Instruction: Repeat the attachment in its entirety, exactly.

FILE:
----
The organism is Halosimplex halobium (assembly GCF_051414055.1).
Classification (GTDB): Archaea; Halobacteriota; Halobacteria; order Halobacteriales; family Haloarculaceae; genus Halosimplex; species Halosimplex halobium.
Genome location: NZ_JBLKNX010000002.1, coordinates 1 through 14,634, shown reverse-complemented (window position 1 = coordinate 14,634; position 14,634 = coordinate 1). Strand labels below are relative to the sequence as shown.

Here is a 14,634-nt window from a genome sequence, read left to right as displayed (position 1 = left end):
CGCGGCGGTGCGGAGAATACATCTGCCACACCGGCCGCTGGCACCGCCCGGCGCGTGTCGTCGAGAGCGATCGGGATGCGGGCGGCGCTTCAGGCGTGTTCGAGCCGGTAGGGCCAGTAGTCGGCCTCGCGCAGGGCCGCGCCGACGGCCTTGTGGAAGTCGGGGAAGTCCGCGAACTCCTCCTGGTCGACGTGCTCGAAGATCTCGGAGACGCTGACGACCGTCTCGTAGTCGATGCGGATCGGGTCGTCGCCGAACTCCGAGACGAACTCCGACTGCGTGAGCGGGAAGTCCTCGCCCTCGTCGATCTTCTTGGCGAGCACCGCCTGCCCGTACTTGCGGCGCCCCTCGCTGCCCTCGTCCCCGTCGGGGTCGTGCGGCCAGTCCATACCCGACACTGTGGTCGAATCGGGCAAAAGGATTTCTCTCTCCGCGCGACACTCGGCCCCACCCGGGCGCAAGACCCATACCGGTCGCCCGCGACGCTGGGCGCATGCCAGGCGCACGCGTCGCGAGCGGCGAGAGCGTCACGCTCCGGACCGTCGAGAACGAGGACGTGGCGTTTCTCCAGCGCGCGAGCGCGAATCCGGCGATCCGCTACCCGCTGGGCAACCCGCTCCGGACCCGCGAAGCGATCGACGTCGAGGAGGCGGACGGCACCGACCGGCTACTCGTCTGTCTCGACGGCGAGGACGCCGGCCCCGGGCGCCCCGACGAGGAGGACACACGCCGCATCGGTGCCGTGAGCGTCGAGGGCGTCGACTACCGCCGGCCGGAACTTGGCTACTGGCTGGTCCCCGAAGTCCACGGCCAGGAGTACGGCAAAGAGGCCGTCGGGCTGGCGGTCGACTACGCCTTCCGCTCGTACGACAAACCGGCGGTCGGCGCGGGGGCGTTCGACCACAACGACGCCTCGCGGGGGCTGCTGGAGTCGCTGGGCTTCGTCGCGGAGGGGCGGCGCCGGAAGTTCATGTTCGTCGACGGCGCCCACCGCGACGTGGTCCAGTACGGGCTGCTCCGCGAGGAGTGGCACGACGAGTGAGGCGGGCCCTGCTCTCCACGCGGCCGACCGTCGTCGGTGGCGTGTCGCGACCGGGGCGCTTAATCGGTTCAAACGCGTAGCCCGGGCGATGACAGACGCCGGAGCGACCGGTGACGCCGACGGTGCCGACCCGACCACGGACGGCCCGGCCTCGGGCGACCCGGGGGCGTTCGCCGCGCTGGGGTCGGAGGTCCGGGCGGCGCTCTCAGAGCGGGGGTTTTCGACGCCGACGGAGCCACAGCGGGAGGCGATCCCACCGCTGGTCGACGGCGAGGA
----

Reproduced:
The organism is Halosimplex halobium (assembly GCF_051414055.1).
Classification (GTDB): Archaea; Halobacteriota; Halobacteria; order Halobacteriales; family Haloarculaceae; genus Halosimplex; species Halosimplex halobium.
Genome location: NZ_JBLKNX010000002.1, coordinates 1 through 14,634, shown reverse-complemented (window position 1 = coordinate 14,634; position 14,634 = coordinate 1). Strand labels below are relative to the sequence as shown.

Here is a 14,634-nt window from a genome sequence, read left to right as displayed (position 1 = left end):
CGCGGCGGTGCGGAGAATACATCTGCCACACCGGCCGCTGGCACCGCCCGGCGCGTGTCGTCGAGAGCGATCGGGATGCGGGCGGCGCTTCAGGCGTGTTCGAGCCGGTAGGGCCAGTAGTCGGCCTCGCGCAGGGCCGCGCCGACGGCCTTGTGGAAGTCGGGGAAGTCCGCGAACTCCTCCTGGTCGACGTGCTCGAAGATCTCGGAGACGCTGACGACCGTCTCGTAGTCGATGCGGATCGGGTCGTCGCCGAACTCCGAGACGAACTCCGACTGCGTGAGCGGGAAGTCCTCGCCCTCGTCGATCTTCTTGGCGAGCACCGCCTGCCCGTACTTGCGGCGCCCCTCGCTGCCCTCGTCCCCGTCGGGGTCGTGCGGCCAGTCCATACCCGACACTGTGGTCGAATCGGGCAAAAGGATTTCTCTCTCCGCGCGACACTCGGCCCCACCCGGGCGCAAGACCCATACCGGTCGCCCGCGACGCTGGGCGCATGCCAGGCGCACGCGTCGCGAGCGGCGAGAGCGTCACGCTCCGGACCGTCGAGAACGAGGACGTGGCGTTTCTCCAGCGCGCGAGCGCGAATCCGGCGATCCGCTACCCGCTGGGCAACCCGCTCCGGACCCGCGAAGCGATCGACGTCGAGGAGGCGGACGGCACCGACCGGCTACTCGTCTGTCTCGACGGCGAGGACGCCGGCCCCGGGCGCCCCGACGAGGAGGACACACGCCGCATCGGTGCCGTGAGCGTCGAGGGCGTCGACTACCGCCGGCCGGAACTTGGCTACTGGCTGGTCCCCGAAGTCCACGGCCAGGAGTACGGCAAAGAGGCCGTCGGGCTGGCGGTCGACTACGCCTTCCGCTCGTACGACAAACCGGCGGTCGGCGCGGGGGCGTTCGACCACAACGACGCCTCGCGGGGGCTGCTGGAGTCGCTGGGCTTCGTCGCGGAGGGGCGGCGCCGGAAGTTCATGTTCGTCGACGGCGCCCACCGCGACGTGGTCCAGTACGGGCTGCTCCGCGAGGAGTGGCACGACGAGTGAGGCGGGCCCTGCTCTCCACGCGGCCGACCGTCGTCGGTGGCGTGTCGCGACCGGGGCGCTTAATCGGTTCAAACGCGTAGCCCGGGCGATGACAGACGCCGGAGCGACCGGTGACGCCGACGGTGCCGACCCGACCACGGACGGCCCGGCCTCGGGCGACCCGGGGGCGTTCGCCGCGCTGGGGTCGGAGGTCCGGGCGGCGCTCTCAGAGCGGGGGTTTTCGACGCCGACGGAGCCACAGCGGGAGGCGATCCCACCGCTGGTCGACGGCGAGGA